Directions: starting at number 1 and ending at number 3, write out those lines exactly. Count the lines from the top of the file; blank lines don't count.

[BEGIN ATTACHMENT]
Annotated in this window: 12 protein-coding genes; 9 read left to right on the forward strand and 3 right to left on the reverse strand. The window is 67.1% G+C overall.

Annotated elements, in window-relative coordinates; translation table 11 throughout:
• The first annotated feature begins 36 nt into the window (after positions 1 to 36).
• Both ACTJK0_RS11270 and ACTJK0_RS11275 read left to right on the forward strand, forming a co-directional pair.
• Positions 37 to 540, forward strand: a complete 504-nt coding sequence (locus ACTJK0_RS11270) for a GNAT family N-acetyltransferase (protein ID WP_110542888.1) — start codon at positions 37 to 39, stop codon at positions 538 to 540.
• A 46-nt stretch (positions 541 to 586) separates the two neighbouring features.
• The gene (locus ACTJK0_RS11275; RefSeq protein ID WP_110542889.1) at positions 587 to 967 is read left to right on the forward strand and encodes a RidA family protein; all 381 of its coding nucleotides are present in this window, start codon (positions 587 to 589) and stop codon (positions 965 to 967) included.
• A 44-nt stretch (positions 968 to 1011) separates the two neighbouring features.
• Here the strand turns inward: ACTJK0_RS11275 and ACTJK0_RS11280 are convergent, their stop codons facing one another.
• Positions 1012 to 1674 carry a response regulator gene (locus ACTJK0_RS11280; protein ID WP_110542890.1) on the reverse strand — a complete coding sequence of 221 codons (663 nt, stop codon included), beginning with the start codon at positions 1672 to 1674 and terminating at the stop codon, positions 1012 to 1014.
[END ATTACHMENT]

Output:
Annotated in this window: 12 protein-coding genes; 9 read left to right on the forward strand and 3 right to left on the reverse strand. The window is 67.1% G+C overall.

Annotated elements, in window-relative coordinates; translation table 11 throughout:
• The first annotated feature begins 36 nt into the window (after positions 1 to 36).